Building resilience and overcoming vulnerabilities applies in social, economic and political contexts as much as in relation to the physical environment and infrastructure. This report shows how the Commonwealth is stepping up in fresh ways and in new configurations to tackle a range of needs identified by member countries. Our ‘Faith in the Commonwealth’ initiative is an example of this.
The political values and principles of the Commonwealth Charter, including on separation of powers as expressed in the Latimer House Principles, remain a primary area of focus for the support I offer through my Good Offices, and my work alongside leaders to resolve conflict through engagement and dialogue.
The creation within the Commonwealth Secretariat of a Countering Violent Extremism Unit is already proving of immense value. Drawing together and disseminating collective Commonwealth experience and expertise can aid member countries in devising strategies to address underlying causes and drivers of extremism, and towards building more harmonious and cohesive communities on the foundations of respect and understanding.
Since I was appointed Secretary- General, I have often said that my focus is on putting ‘wealth’ back into the Commonwealth and the ‘common’ back into wealth. This depends on encouraging enterprise that creates employment and inclusive prosperity, which are the foundations for equitable development in which all can share.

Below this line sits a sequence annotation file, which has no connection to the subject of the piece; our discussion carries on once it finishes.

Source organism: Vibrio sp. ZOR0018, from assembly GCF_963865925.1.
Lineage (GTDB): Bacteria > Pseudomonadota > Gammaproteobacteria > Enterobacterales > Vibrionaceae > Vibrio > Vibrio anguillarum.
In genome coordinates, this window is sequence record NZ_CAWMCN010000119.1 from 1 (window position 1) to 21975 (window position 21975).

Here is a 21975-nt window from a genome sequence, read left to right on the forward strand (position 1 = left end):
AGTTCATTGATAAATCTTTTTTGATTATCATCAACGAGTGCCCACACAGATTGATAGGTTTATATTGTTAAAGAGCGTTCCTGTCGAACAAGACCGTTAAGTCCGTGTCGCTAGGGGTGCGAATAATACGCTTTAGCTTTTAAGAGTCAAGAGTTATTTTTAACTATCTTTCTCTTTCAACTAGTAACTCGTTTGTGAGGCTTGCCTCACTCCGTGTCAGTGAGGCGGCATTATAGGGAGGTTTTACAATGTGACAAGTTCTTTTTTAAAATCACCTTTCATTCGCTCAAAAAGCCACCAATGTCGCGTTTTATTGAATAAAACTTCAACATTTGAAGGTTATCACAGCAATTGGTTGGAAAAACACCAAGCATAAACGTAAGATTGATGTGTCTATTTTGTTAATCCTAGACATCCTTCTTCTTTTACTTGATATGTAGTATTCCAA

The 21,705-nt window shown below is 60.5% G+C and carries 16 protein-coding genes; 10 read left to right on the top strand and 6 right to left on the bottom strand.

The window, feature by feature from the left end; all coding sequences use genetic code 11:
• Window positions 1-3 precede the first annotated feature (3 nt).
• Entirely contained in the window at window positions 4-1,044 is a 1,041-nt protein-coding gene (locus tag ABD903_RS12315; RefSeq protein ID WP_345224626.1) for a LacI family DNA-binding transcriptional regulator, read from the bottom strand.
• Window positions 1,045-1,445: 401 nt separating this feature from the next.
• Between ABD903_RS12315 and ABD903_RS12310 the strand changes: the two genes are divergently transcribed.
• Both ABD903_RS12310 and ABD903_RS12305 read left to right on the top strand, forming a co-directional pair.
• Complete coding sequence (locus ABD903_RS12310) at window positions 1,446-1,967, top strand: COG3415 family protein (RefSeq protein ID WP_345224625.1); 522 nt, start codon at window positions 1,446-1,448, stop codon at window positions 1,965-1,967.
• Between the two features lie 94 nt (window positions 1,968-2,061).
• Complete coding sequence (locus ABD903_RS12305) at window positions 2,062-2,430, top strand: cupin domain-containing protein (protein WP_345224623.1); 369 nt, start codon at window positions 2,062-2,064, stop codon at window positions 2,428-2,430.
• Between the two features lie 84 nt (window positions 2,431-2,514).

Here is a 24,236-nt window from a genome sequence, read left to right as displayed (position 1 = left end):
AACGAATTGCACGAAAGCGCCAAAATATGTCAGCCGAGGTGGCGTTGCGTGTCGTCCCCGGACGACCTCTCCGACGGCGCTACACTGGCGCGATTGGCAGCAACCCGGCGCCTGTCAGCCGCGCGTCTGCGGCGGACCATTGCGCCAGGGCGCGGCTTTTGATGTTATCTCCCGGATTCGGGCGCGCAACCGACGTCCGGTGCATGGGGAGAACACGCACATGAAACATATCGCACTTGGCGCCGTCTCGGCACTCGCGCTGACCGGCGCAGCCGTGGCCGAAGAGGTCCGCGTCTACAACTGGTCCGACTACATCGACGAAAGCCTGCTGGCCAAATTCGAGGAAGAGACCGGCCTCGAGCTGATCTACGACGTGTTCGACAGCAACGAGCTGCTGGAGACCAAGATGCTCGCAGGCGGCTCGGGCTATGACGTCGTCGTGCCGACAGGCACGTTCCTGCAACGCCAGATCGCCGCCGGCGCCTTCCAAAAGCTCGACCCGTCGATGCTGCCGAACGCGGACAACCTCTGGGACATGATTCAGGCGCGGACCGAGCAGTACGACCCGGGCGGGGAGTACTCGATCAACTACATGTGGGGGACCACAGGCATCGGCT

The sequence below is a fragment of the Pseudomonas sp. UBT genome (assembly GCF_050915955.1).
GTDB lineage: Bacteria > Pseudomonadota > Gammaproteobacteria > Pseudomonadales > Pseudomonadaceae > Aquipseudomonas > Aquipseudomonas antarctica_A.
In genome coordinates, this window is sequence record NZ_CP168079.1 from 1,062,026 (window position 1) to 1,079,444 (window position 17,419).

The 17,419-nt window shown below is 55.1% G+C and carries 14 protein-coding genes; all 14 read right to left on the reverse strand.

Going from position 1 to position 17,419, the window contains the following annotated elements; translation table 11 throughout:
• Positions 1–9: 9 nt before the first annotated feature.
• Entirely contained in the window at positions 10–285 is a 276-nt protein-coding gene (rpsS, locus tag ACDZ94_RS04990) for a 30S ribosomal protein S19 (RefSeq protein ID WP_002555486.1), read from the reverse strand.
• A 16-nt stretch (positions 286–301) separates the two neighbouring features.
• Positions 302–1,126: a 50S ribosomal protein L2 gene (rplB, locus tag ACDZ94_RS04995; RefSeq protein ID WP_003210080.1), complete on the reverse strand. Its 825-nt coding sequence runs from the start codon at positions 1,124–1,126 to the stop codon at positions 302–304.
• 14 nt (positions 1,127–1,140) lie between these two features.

We advance these through Commonwealth support for trade and economic empowerment, in particular by building on the ‘Commonwealth advantage’. Similar and interoperable regulatory frameworks and legal systems greatly ease business, and they accelerate very substantially the rate at which member countries can reap the beneficial impact of this Commonwealth effect.
To capitalise on this, and as an early component of our Innovation Hub, we established the Commonwealth Office for Civil and Criminal Justice Reform. This provides ready access to toolkits and drafting assistance, with model laws and templates for legislative and regulatory reform on climate change, human rights and a wide range of other issues.
Our aim for this biennial report is to present a clear vision and narrative. Stories about the people behind our work or involved in delivering it help show in ways that can be readily appreciated the remarkable scope and impact of work undertaken or co-ordinated by the Commonwealth Secretariat. Our officers and staff work diligently and with great professionalism as a team to make a difference in the lives and livelihoods of the 2.4 billion people we serve.
Although our resources are constrained, which results in challenges of capacity, we remain alert and agile in responding to the individual and collective expectations of member countries. In a swiftly changing global context, we innovate and combine in practical ways to answer the entrenched and emerging needs of all the people of the Commonwealth.